Agou Ba,10, jumps from bag to bag in a flooded area where nauseating green swamps, infested with bugs and rats, have replaced streets and backyards in Thiaroye near Dakar September 25, 2008. REUTERS/Normand Blouin
African countries are among the most vulnerable to climate change. Adaptation in these nations at the regional, national, and local level it is therefore a pressing priority. However, adaptation finance makes up only five percent of funds flowing to climate change. The African Development Bank aims to close this gap by promoting resilience and adaptive capacities and, at the Katowice U.N. climate talks, promoted an Adaptation Day at its pavilion earlier this week. Over the course of this day, the Overseas Development Institute (ODI) and the Government of Senegal, along with ENDA Energie organized a side-event on the role of financial services in building resilient food systems and value chains.
The event was supported by the Building Resilience and Adaptation to Climate Extremes and Disasters (BRACED) Programme, which has a knowledge management component, led by ODI, focused on generating evidence and identifying best practices. BRACED has a strong presence in East Africa and in the Sahel region which was recently affected by widespread pasture and water deficits as a result of the poor performance of the 2017 rainy season. Identifying effective ways to improve access to markets and credit for food-producing small and medium enterprises is a crucial need for countries across the region and the continent so as to help farmers and herders prepare for and cope with weather shocks and other natural hazards.
The BRACED programme works on this by helping producers, traders, processors, and other actors along key agricultural and pastoral value chains manage climate-related risks. It also helps develop and increase their access to financial products, such as credit and insurance, that are tailored to the local socio-economic and environmental contexts. The event showcased the different experiences of BRACED implementing partners, along with those of international organisations, national policymakers, and private financial service providers. The FAO joined the event to provide the framing to think about the resilience of food systems and value chains. Sylvie Wabbes Candotti, an FAO officer, highlighted that financial inclusion is critical for strengthening coping mechanisms, decreasing vulnerability to climate shocks and stresses and diversifying agricultural livelihoods. She also stressed the importance of designing development finance and approaches that are climate-risk sensitive and risk-informed, and pointed out the value of social protection and community-based mechanisms, such as the Caisses de Résilience, for supporting the resilience of farmer and pastoralist communities.
Different examples from Senegal were presented to highlight the challenges and opportunities that come with supporting climate adaptation for the national government and public-private partnerships. Madeleine Diouf Sarr, head of the climate change unit at Senegal’s Ministry of Environment and Sustainable Development emphasized how the country is committed to promoting resilience in critical value chains through financial services and by supporting insurance instruments, such as the African Risk Capacity (ARC)’s risk pool, which can be taken out by governments to finance crisis response activities. However, Dame Sow, from the Senegal’s Ministry of Livestock, warned against the limitations of the current instruments by explaining how the livestock sector was severely affected by the 2017-2018 drought, but did not receive support from ARC as the instrument is calibrated against groundnut, which upheld satisfactory performance throughout the season. Mouhamadou Moustapha Fall, from the National Agricultural Insurance Company (CNAAS) talked about the challenges the insurance industry faces in trying to move beyond pilot programs and reaching scale with new products. The audience and panellists also discussed the current lack of, but potential for, greater interaction between risk financing instruments directed at governments, such as ARC, and microinsurance products such as those provisioned by CNAAS, when it comes to data, indices, contingency planning and targeting.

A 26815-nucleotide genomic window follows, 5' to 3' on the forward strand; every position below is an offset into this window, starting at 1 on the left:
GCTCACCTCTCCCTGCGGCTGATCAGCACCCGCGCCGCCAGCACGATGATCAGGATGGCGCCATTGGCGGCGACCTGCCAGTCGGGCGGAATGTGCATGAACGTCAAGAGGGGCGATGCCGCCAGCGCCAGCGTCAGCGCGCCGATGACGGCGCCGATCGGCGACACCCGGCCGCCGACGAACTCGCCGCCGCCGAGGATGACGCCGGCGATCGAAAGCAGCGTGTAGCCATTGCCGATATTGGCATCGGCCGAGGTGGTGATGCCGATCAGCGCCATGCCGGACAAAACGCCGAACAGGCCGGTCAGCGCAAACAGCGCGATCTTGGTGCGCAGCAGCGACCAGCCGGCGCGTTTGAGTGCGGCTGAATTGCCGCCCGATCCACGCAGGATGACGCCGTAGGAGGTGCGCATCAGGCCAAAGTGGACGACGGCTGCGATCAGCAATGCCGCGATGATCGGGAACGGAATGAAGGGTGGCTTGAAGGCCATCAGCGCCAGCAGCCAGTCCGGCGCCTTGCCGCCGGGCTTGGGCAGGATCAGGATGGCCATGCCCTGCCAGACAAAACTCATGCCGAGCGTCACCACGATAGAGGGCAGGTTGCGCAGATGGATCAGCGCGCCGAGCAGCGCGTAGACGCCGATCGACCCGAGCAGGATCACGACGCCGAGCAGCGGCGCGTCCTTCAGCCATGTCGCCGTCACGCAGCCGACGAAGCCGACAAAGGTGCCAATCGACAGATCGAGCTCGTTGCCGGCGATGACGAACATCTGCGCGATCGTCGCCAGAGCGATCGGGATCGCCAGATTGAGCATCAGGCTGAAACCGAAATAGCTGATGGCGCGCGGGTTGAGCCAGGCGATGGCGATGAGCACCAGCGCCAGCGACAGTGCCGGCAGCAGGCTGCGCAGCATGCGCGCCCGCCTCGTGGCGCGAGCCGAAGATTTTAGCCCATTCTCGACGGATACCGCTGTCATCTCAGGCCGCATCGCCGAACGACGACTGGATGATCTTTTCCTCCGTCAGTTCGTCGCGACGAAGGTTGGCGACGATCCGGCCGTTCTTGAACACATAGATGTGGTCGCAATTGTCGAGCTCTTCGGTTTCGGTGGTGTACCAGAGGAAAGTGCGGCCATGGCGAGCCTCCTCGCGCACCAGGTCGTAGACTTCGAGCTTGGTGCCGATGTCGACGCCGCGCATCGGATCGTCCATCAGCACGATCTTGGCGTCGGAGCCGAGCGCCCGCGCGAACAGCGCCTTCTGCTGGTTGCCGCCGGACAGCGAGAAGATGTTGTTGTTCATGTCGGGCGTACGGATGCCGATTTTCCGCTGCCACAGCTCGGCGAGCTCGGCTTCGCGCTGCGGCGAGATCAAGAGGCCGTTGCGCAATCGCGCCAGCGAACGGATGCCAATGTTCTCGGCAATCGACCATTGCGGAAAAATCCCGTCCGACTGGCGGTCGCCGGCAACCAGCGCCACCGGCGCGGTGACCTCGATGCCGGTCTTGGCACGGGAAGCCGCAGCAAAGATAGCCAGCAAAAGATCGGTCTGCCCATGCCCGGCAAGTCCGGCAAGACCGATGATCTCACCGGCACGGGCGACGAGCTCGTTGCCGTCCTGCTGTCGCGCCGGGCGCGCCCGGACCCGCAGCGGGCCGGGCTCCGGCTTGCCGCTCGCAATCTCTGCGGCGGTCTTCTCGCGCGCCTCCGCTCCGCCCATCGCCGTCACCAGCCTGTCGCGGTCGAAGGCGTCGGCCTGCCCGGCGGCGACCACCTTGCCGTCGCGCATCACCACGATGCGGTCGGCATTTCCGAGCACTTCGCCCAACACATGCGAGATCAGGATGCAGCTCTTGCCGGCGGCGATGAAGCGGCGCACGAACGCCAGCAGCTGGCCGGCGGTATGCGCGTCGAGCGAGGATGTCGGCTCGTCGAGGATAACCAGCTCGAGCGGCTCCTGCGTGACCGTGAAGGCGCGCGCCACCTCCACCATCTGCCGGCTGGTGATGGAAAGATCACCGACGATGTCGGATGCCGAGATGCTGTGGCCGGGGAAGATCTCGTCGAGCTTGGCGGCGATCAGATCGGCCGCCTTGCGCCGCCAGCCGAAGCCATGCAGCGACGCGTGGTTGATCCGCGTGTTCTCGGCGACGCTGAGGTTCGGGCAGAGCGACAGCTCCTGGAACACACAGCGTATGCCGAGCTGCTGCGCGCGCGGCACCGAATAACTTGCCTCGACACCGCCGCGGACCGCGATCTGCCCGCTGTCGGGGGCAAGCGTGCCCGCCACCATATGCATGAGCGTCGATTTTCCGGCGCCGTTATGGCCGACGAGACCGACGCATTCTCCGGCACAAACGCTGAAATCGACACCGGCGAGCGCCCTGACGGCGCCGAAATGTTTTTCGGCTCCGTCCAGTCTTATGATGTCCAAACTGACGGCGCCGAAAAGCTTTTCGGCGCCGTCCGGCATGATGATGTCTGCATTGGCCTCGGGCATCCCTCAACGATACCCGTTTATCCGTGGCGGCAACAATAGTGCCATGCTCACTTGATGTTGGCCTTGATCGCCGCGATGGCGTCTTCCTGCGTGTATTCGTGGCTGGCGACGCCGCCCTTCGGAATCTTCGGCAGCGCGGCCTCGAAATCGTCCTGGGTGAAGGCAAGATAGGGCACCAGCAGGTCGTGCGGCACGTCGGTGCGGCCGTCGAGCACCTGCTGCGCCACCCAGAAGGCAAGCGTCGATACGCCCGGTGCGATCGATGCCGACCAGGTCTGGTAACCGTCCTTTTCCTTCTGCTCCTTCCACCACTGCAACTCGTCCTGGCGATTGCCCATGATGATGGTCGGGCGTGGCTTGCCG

Three key messages emerged from the event. First, financial services for actors along the value chain need to be tailored to the local context and combined with interventions supporting access to markets and sustainable livelihood practices. Second, effective use of financial services should be facilitated by investing on building technical capacities and product understanding for small producers, processors, and traders. Third, public-private partnerships can help in building the resilience of value chains and food systems. As in the case of CNAAS, they can enhance access to markets, contribute to a conducive policy environment, and leverage aid with private sector investments. The key here is to find mechanisms that are profitable for the private sector, but at the same time sustainable to support resilience in the long run.
Margherita Calderone is a research fellow at the Overseas Development Institute, and Lena Weingärtner is a senior research officer at the Overseas Development Institute.